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Ray Bradbury Message Board


Nick UMD posts on 8/15/2008 6:31:47 PM This was also the first Bradbury book I have read. A very unique read. Some chapters were 20 pages and others were not even 2, yet each one is a pivotal piece to the novel. The various short stories are very evident and its easy to see how Bradbury started as a comic book writer. The story itself carries some powerful themes. Invasion of another culture, and the greed of the earth men, racism, as well as censorship. I enjoyed the section where Bradbury essentially calls out censorship by having William Stendahl kill the members of the Moral climate. I later found out that "The Martian Chronicles" as well as another Bradbury book "Fahrenheit 451" had been censored in some schools. Obviously Bradbury has no problem attacking his critics, suggesting he is controversial, which is usually a good thing in my opinion. Overall I enjoyed this read.
rybax003 posts on 8/12/2008 11:38:12 AM This was the first Ray Bradbury book I have read. I thought the way it was written was very interesting. The many short stories that make up this book kept me reading. Each story had something different from other stories in the book. For example, each expedition had something different that happened to the crew members once they arrived on Mars. This made me want to keep on reading. Another thing I found very interesting was that the reader never gets a detailed description of what is happening on Earth over the course of the book. We have an idea that Earth is being destroyed by the inhabitant's desire for innovation and power, but we never get an explanation of what is happening throughout the book. I think this adds a mysterious feeling to the writing. It made me want to read on to find out what was happening to Earth. After reading this book, I did some research on Ray Bradbury to find out more about his life and writing styles. I found that he uses his basement as his place to write. The basement is filled with books and other items that he has collected over the years. I think that this may have given him the inspiration to write The Martian Chronicles with a bunch of short stories. Throughout the writing process he may have used different inspirations found in his basement to inspire certain chapters of the book. Does anyone else think his writing environment may have contributed to him creating this great book? Do you think other writers surround themselves with things that inspire them?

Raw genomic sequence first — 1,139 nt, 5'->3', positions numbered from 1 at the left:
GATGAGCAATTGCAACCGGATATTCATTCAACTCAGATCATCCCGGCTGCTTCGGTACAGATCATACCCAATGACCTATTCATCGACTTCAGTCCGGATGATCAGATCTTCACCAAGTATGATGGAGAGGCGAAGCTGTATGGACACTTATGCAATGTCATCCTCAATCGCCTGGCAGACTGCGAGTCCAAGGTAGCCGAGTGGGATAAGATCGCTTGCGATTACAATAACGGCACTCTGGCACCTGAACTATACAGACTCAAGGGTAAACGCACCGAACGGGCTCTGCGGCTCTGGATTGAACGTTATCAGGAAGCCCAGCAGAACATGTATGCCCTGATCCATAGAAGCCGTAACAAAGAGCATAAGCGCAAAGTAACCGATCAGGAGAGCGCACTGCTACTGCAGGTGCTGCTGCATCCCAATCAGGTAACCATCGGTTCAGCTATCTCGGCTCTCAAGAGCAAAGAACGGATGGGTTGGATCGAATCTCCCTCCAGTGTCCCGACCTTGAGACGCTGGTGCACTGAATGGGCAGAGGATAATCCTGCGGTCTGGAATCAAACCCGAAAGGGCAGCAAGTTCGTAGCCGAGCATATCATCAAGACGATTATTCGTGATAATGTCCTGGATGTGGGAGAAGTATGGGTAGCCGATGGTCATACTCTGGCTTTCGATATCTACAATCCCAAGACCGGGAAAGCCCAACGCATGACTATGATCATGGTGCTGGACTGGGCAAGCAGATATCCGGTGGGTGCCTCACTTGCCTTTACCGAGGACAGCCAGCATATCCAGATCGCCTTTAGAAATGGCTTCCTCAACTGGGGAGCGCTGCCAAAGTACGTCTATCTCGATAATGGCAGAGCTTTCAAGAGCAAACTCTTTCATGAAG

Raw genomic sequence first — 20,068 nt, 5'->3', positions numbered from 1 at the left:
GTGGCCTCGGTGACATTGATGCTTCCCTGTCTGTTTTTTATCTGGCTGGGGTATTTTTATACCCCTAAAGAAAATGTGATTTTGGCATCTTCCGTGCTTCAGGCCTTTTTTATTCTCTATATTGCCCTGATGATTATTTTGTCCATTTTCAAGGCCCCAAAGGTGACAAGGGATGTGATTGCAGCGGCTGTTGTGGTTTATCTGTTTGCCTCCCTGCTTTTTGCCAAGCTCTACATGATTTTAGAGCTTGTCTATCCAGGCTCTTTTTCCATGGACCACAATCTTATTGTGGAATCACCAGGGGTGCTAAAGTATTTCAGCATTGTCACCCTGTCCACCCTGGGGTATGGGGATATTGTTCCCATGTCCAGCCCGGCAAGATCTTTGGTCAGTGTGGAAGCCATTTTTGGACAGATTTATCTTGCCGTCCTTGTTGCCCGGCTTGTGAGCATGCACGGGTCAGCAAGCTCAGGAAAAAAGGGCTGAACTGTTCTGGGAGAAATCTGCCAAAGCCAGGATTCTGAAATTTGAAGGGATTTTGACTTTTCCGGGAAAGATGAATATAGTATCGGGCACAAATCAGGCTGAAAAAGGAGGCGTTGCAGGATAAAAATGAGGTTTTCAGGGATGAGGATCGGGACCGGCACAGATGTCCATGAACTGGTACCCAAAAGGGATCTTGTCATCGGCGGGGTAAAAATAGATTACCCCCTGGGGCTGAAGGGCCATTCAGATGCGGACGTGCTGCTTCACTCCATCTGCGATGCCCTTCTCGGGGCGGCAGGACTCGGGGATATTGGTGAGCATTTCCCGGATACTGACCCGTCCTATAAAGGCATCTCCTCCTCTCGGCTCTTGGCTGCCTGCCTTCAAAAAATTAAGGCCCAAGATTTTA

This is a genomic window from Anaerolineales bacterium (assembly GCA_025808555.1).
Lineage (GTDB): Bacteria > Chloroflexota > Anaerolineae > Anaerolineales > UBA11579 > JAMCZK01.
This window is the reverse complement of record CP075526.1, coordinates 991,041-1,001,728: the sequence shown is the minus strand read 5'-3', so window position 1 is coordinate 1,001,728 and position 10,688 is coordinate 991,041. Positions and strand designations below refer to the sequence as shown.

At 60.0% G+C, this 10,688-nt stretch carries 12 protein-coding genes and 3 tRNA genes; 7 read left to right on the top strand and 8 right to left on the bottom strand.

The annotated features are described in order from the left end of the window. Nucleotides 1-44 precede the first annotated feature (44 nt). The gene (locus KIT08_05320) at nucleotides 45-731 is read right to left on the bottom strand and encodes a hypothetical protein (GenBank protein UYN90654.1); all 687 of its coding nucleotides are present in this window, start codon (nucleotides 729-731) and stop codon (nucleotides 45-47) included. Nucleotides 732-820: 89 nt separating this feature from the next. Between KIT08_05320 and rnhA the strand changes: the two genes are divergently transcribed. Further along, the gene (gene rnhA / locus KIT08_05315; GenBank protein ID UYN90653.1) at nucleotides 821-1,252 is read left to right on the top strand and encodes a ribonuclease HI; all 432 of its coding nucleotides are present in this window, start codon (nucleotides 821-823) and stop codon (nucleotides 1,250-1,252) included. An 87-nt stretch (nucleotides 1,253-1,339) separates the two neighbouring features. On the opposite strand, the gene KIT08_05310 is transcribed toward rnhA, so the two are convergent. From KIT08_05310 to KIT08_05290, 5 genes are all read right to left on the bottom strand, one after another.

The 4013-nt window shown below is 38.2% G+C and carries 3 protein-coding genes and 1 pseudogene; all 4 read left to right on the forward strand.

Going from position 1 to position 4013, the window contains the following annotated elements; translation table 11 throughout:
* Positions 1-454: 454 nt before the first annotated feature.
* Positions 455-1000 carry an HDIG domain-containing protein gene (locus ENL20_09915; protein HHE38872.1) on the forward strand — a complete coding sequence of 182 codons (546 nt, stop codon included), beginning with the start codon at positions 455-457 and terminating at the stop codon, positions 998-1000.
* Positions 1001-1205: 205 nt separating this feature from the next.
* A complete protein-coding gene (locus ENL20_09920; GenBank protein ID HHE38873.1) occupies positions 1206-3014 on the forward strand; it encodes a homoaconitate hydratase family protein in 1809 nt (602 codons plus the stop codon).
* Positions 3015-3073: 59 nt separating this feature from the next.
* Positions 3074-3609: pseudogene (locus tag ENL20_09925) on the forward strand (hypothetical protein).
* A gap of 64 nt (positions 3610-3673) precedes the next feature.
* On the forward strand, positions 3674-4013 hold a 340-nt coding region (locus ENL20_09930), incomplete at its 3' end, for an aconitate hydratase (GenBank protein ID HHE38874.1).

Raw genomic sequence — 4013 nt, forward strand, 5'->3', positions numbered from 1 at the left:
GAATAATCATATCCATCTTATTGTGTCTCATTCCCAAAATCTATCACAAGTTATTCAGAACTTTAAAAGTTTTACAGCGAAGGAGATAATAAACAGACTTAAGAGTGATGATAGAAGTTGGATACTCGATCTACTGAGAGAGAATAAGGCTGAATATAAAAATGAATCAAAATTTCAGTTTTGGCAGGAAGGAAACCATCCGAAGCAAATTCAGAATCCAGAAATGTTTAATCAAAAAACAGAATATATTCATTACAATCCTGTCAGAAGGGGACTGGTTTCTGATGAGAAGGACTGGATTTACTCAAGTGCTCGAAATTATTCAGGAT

thor0506 posts on 8/3/2008 9:41:38 PM As with Giovanni Gioia's post, The Martian Chronicles is the second Bradbury novel I have read. The first novel of his I have read was Fahrenheit 451. I did not enjoy that novel, probably due to the fact I had to read it in my sophmore year of high school and at that time I did not care for reading books. Despite my lack of interest with Fahrenheit 451, I enjoyed The Martian Chronicles very much. This story left me wanting to read more and not put the book down. I think this was because I could relate to the destruction of the Martian race with looking at our own history of colonization and destroying the Native American's land during the American frontier days. Back then, many Native Americans were killed by diseases brought by colonizers just like how the Martians died off my humans bring chicken pox to Mars.